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White House, Senate reach deal on massive aid bill

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The Senate and White House overnight reached agreement on a massive coronavirus aid package that will deliver checks to struggling Americans, new resources to health care providers on the front lines of the virus fight, and hundreds of billions of dollars in emergency loans to small businesses.

"At last we have a deal," Senate Majority Leader Mitch McConnell said in floor remarks posted by The Hill. He later added, "In effect this is a wartime-level of investment into our nation."

Senate Minority Leader Chuck Schumer of New York called the bill a "Marshall Plan" for health care, with more than $130 billion in it for hospitals, nurses and physicians, nursing homes and community health centers. He described aid pledged to the suddenly jobless as "unemployment compensation on steroids."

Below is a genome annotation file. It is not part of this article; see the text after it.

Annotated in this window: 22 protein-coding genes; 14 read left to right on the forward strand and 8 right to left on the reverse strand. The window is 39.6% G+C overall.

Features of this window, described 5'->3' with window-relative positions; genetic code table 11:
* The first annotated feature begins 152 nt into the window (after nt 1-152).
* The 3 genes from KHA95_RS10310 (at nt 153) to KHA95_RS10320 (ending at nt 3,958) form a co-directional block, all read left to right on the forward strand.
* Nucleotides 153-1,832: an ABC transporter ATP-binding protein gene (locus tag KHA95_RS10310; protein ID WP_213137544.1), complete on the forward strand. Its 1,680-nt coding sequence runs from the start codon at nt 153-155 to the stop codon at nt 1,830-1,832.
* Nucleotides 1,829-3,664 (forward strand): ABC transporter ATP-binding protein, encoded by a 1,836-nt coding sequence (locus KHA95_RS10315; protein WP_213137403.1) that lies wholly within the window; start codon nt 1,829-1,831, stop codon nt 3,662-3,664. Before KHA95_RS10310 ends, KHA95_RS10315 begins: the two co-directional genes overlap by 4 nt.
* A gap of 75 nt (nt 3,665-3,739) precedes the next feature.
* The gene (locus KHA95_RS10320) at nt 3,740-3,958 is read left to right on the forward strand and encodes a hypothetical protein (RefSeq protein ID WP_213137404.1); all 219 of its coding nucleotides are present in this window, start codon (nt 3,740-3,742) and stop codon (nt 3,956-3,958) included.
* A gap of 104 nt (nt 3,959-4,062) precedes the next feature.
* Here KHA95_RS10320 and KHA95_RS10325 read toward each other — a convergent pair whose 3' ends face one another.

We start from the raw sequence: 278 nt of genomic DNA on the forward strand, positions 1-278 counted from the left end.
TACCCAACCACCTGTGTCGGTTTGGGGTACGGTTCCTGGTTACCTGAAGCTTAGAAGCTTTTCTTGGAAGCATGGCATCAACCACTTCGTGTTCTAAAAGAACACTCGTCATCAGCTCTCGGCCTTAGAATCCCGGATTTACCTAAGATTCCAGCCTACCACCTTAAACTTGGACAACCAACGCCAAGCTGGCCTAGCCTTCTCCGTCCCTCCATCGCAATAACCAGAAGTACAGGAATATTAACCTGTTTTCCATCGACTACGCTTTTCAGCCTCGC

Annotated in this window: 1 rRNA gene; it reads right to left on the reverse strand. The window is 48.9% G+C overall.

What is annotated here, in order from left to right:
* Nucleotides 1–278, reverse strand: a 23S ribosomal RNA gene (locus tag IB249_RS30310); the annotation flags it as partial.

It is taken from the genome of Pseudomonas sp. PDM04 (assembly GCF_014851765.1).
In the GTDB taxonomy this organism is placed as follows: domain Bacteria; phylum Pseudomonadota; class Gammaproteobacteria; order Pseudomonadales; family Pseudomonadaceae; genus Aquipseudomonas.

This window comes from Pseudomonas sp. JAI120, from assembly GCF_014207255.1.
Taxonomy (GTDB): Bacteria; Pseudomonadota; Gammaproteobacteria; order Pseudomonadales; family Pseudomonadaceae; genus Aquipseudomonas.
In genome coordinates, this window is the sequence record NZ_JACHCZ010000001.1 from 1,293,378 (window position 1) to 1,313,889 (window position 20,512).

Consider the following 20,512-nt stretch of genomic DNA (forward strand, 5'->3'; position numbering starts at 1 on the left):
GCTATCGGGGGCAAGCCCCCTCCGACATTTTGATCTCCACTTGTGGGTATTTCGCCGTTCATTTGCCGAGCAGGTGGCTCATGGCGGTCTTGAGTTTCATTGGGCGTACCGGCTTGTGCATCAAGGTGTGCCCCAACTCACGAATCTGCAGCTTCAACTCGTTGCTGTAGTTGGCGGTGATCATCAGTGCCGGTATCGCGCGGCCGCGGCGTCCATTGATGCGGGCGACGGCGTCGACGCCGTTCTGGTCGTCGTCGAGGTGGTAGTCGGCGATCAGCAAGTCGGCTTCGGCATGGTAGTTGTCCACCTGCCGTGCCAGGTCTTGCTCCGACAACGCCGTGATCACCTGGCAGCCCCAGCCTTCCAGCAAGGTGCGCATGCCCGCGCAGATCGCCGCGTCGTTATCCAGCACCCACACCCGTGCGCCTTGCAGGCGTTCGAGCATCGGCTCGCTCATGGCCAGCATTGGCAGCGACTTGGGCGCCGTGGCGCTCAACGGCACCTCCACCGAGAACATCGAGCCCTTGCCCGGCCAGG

"We have a bipartisan agreement on the largest rescue package in American history," he said. "This is not a moment of celebration but one of necessity." He later added, "Because many Democrats and Republicans were willing to do the serious and hard work, the bill is much better off than where it started."

McConnell said the bill also invests in "new medicines and vaccines so we can beat this virus faster." He said, "It will rush new resources onto the front lines of our nation's health care fight and it will inject trillions of dollars of cash into the economy as fast as possible to help American workers, families, small businesses, and industries make it through this disruption and emerge on the other side ready to soar."

The Baker administration and state legislators, mindful of massive needs in their districts and for the state budget, have been awaiting word on a deal.  



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